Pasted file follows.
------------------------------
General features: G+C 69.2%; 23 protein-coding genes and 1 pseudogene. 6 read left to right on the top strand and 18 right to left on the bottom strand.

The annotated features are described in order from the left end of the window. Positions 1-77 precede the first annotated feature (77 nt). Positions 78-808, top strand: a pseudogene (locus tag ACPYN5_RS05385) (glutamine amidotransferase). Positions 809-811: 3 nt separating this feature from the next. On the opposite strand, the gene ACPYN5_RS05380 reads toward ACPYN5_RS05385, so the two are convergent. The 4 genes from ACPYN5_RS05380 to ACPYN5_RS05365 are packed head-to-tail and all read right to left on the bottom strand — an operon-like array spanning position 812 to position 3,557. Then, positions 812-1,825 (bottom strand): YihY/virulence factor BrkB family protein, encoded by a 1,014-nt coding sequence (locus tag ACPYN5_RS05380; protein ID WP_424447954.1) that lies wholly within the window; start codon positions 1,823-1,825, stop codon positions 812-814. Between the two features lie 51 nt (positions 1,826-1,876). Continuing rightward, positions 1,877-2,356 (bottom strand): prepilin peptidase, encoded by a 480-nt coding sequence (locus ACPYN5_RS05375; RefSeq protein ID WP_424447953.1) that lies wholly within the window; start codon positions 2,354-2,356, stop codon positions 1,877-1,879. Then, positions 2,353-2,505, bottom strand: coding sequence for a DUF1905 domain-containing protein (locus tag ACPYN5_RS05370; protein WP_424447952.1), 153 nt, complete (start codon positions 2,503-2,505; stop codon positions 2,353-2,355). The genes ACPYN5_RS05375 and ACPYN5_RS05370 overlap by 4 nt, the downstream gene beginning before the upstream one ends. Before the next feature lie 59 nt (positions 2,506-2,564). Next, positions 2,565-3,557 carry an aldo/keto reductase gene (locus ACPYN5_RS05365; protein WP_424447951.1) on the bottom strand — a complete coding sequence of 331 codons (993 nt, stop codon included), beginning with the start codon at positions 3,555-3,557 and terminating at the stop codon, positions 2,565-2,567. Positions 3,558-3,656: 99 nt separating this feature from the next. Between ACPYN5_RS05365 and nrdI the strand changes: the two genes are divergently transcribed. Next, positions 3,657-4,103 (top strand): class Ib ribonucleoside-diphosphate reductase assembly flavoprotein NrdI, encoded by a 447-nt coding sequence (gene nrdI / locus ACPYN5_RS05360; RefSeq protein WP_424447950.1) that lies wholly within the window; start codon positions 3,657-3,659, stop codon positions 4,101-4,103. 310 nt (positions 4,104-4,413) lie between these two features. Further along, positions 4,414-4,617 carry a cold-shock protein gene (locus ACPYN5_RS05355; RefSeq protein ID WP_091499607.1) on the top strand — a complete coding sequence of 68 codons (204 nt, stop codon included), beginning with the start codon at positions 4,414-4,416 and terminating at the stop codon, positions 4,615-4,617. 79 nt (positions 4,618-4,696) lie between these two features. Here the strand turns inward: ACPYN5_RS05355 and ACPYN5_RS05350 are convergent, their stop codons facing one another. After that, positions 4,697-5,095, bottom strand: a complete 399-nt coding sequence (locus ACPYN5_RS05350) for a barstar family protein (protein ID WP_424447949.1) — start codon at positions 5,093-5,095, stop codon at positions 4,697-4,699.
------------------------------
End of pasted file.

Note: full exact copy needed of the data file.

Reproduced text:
General features: G+C 69.2%; 23 protein-coding genes and 1 pseudogene. 6 read left to right on the top strand and 18 right to left on the bottom strand.

The annotated features are described in order from the left end of the window. Positions 1-77 precede the first annotated feature (77 nt). Positions 78-808, top strand: a pseudogene (locus tag ACPYN5_RS05385) (glutamine amidotransferase). Positions 809-811: 3 nt separating this feature from the next. On the opposite strand, the gene ACPYN5_RS05380 reads toward ACPYN5_RS05385, so the two are convergent. The 4 genes from ACPYN5_RS05380 to ACPYN5_RS05365 are packed head-to-tail and all read right to left on the bottom strand — an operon-like array spanning position 812 to position 3,557. Then, positions 812-1,825 (bottom strand): YihY/virulence factor BrkB family protein, encoded by a 1,014-nt coding sequence (locus tag ACPYN5_RS05380; protein ID WP_424447954.1) that lies wholly within the window; start codon positions 1,823-1,825, stop codon positions 812-814. Between the two features lie 51 nt (positions 1,826-1,876). Continuing rightward, positions 1,877-2,356 (bottom strand): prepilin peptidase, encoded by a 480-nt coding sequence (locus ACPYN5_RS05375; RefSeq protein ID WP_424447953.1) that lies wholly within the window; start codon positions 2,354-2,356, stop codon positions 1,877-1,879. Then, positions 2,353-2,505, bottom strand: coding sequence for a DUF1905 domain-containing protein (locus tag ACPYN5_RS05370; protein WP_424447952.1), 153 nt, complete (start codon positions 2,503-2,505; stop codon positions 2,353-2,355). The genes ACPYN5_RS05375 and ACPYN5_RS05370 overlap by 4 nt, the downstream gene beginning before the upstream one ends. Before the next feature lie 59 nt (positions 2,506-2,564). Next, positions 2,565-3,557 carry an aldo/keto reductase gene (locus ACPYN5_RS05365; protein WP_424447951.1) on the bottom strand — a complete coding sequence of 331 codons (993 nt, stop codon included), beginning with the start codon at positions 3,555-3,557 and terminating at the stop codon, positions 2,565-2,567. Positions 3,558-3,656: 99 nt separating this feature from the next. Between ACPYN5_RS05365 and nrdI the strand changes: the two genes are divergently transcribed. Next, positions 3,657-4,103 (top strand): class Ib ribonucleoside-diphosphate reductase assembly flavoprotein NrdI, encoded by a 447-nt coding sequence (gene nrdI / locus ACPYN5_RS05360; RefSeq protein WP_424447950.1) that lies wholly within the window; start codon positions 3,657-3,659, stop codon positions 4,101-4,103. 310 nt (positions 4,104-4,413) lie between these two features. Further along, positions 4,414-4,617 carry a cold-shock protein gene (locus ACPYN5_RS05355; RefSeq protein ID WP_091499607.1) on the top strand — a complete coding sequence of 68 codons (204 nt, stop codon included), beginning with the start codon at positions 4,414-4,416 and terminating at the stop codon, positions 4,615-4,617. 79 nt (positions 4,618-4,696) lie between these two features. Here the strand turns inward: ACPYN5_RS05355 and ACPYN5_RS05350 are convergent, their stop codons facing one another. After that, positions 4,697-5,095, bottom strand: a complete 399-nt coding sequence (locus ACPYN5_RS05350) for a barstar family protein (protein ID WP_424447949.1) — start codon at positions 5,093-5,095, stop codon at positions 4,697-4,699.